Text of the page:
In order to protect enjoyment of rights, citizenship forms a vertical link between individuals and the Union, enabling access to a comprehensive framework of judicial protection. A train of familiar jurisprudence (such as Ruiz Zambrano; Jipa C-33/07; D’Hoop C-224/98; and Garcia Avello, C-148/02) has safeguarded enjoyment of (movement and post-movement) rights, enforcing State duties and obligations outlined in European legislation, facilitating well-protected regional free movement, under which citizens can be certain of their rights.
This reconceptualisation of citizenship as a framework of rights, rather than an identity gives rise to asymmetries. Whilst any national of a Member State can access European citizenship, the status of supranational citizenship does not carry with it equal rights for all. Articles 7(1) and 14(1) of the Citizenship Directive outline the scope of movement rights, which appear to favour the financially secure. Though citizenship suggests equal access to rights for all, residency beyond three months is accessible only for those unlikely to become “burdens” to the host State.
Kochenov helpfully explains this misguided perception of citizenship as an element which slots neatly into the framework of the internal market, rather than a stand-alone strategy working alongside the internal market. Thus, internal market-thinking shapes and restricts the scope of citizenship, and barriers remain steadfast until this changes. A natural extension of this asymmetry is the division which arises between the economically active, mobile minority, and sedentary citizens, policy appearing to favour the former. Much attention has been drawn to the above asymmetries, with only recent literature, framing the transnational stakeholder, perhaps offering an innovative and optimistic outlook, adding value to static citizenship, whilst overturning conceptions of gains and “burdens”
Part II: Free Movement in Mercosur
South America represents a rich ground for migration studies, yet often remains absent from academic and political discussion on regional free movement. A different context to the European model, its approach challenges prevailing restrictive tendencies of migration policy, and aims to reverse a history of narrow migration laws. A poignant neo-liberal rhetoric supports a human right to migrate. National legislations such as Argentine Law 25.871/2004 (Article 4); Ecuadorian Constitution (Article 40); Uruguayan Migration Act 18.250 January 2008; Bolivian Law 370/2013 Article 12(II)(1); and Paraguayan Migration Law Proposal, Ministry of the Interior, Article 7 2016, have been supported by regional commitments to broaden rights to free movement, reducing barriers and more fervently guaranteeing the security of rights for regional nationals. Mercosur’s 2002 Residence Agreement (“Residence Agreement”) represents the most developed regional free movement regime on the continent. The policy has been built to combat issues of irregular migration, aspiring to terminate criminalisation of free movement, and grant access to rights for all.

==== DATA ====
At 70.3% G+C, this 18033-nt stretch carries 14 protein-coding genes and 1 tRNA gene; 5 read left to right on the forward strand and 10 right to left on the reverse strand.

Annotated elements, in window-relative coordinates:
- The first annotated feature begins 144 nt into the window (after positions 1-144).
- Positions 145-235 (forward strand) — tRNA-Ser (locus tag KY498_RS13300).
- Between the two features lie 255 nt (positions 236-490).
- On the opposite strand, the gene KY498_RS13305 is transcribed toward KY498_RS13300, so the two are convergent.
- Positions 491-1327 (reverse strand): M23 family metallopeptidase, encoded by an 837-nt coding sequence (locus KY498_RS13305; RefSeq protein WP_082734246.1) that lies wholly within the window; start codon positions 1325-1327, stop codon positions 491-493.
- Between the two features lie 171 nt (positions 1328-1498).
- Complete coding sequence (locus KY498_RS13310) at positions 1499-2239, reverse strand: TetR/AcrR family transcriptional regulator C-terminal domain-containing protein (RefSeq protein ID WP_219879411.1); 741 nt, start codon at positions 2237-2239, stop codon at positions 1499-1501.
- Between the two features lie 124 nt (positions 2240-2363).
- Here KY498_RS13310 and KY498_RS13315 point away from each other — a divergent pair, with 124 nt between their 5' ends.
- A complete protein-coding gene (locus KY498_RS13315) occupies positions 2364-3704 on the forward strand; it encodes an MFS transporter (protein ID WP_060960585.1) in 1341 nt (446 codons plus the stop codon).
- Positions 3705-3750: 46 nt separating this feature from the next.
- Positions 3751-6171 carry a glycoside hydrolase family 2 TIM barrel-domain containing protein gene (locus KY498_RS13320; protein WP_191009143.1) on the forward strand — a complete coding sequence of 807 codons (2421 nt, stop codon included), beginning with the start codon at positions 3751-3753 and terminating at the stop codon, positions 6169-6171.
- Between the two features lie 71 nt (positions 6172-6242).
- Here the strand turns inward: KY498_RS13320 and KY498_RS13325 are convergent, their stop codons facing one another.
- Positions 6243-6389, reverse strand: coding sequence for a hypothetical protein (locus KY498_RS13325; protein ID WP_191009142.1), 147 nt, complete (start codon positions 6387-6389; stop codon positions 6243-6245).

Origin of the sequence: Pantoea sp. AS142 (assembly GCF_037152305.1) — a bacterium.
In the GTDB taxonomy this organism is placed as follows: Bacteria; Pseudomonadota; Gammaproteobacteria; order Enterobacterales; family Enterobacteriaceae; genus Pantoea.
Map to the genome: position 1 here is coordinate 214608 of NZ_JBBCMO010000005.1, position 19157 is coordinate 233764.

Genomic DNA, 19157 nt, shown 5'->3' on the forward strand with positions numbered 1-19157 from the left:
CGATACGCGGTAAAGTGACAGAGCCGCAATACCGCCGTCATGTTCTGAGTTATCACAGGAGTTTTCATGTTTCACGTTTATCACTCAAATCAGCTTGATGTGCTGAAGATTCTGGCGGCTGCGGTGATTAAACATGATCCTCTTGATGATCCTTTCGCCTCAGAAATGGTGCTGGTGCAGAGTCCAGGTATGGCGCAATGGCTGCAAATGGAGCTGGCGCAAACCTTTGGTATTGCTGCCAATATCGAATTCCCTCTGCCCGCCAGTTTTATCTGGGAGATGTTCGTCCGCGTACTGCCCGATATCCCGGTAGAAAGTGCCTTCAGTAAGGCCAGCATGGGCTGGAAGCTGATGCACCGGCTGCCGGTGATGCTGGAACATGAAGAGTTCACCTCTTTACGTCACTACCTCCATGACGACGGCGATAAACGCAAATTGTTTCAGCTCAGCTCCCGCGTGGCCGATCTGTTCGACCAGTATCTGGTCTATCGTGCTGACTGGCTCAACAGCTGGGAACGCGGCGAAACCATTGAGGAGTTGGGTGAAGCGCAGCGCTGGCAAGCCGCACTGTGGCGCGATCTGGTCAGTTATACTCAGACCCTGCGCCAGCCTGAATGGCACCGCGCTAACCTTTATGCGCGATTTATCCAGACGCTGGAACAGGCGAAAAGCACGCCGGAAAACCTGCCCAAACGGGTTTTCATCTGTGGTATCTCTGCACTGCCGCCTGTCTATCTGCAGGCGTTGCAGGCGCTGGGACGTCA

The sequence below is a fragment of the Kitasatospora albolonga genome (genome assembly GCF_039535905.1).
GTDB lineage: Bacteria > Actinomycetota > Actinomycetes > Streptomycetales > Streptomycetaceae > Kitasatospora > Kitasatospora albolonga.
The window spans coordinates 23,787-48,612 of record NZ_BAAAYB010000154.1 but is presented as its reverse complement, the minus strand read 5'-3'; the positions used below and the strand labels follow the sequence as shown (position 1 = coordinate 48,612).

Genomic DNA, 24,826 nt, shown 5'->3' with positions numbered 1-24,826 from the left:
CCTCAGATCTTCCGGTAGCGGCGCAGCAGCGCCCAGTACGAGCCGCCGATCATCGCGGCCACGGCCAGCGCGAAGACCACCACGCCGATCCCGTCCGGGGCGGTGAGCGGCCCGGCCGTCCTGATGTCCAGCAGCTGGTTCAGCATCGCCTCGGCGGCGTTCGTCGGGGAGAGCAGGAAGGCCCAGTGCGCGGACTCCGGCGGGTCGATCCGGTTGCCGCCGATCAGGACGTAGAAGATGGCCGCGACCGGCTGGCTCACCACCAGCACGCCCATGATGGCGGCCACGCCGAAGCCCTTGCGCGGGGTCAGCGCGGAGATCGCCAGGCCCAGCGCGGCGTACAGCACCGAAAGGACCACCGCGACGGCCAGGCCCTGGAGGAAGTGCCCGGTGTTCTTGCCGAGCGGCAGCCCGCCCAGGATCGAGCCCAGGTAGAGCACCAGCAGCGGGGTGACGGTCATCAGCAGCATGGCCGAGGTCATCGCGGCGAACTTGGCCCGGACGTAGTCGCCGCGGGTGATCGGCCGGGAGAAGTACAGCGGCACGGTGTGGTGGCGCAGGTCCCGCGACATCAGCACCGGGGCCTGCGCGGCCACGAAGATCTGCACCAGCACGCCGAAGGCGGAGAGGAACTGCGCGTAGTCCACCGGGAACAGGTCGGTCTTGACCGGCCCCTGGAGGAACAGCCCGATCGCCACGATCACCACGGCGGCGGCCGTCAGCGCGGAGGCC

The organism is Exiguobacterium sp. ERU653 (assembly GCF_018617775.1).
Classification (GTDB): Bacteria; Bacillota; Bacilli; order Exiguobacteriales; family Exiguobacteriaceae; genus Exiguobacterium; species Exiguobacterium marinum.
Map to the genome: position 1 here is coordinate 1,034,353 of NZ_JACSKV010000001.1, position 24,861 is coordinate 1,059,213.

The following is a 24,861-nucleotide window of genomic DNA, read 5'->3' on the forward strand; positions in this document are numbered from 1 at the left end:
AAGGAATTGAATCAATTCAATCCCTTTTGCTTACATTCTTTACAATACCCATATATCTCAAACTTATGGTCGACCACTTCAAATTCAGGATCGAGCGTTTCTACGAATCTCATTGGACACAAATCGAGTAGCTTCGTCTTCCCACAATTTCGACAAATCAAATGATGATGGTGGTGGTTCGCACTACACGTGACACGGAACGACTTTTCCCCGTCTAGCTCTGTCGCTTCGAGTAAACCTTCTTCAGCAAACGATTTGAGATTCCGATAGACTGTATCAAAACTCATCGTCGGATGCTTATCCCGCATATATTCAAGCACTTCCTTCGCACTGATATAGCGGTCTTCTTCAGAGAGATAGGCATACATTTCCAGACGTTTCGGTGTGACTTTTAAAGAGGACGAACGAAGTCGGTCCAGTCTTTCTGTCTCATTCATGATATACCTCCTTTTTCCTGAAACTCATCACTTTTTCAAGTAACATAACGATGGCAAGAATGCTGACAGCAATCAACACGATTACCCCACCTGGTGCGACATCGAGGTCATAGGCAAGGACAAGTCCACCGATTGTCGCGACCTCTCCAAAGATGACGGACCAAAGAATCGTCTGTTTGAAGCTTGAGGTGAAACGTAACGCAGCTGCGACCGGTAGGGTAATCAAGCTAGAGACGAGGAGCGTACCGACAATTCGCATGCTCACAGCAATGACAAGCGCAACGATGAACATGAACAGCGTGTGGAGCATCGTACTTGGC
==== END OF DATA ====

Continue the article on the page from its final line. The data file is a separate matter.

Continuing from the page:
- Nationality: The Mercosur Paradigm
Liberal attributions of entry rights and temporary residence rights for all nationals of Mercosur Member States, and in many cases associated Member States, is subject only to an identification document and a clean criminal record for the five years preceding movement (Article 4(1) of the Residence Agreement). The policy displays a palatable absence of financial conditions, which are only assessed upon application for permanent residence; yet, even at this stage, transition from long-term to permanent residency is remarkably fluid (Article 5(3) of the Residence Agreement). Financial prerequisites at any stage earlier than this have been deemed unnecessary, and possibly detrimental to the effectiveness of free movement, given the dominant casual labour market in South America and fewer social assistance regimes across the region.
The configuration does exhibit a surprising distinction, at least for Western readers. Historically, and contemporarily, divisions have been made between natives and the naturalised in South America, with no clear dichotomy between national, foreigner and citizen statuses. A regional preference for ius soli has led to a configuration which grants natives instant access to movement rights, trumping the rights of naturalised persons who face a temporal condition of up to five years residence before accessing equivalent rights, (Article 2 of the Residence Agreement). The effects of the above native-naturalised dichotomy refute common assumptions that naturalisation completes the rite of passage from foreigner to national, derived principally from European law. Article 5(2) of the Council of Europe’s European Convention on Nationality goes so far as to explicitly forbid such a distinction between naturalised and native nationals. Naturalisation procedures remain incongruous, even absent in some Mercosur States, in contradiction to regional attempts at openness. Importantly, the region is no longer a prominent receiver of immigrants, a contextually significant fact, which renders inconsistent naturalisation procedures of considerably less weight than might be the case in other parts of the world. Argentina receives most immigrants of the Mercosur States, but with only 5% of the population not born on Argentinian soil, and 90% of these fellow South Americans, most immigrants can access sufficient movement rights without naturalising, based on rights guaranteed under the Residence Agreement. Consequently, naturalisation forms only a minor element of policy. Inversely, regularisation has been a central focus, facilitating this intra-regional shift of persons. Argentine policy has been specifically acknowledged by Acosta who claims the State has “dramatically shift[ed] the balance from expulsion to regularisation,” an important, though incomplete, step toward legitimate exercise of movement rights for all South American nationals.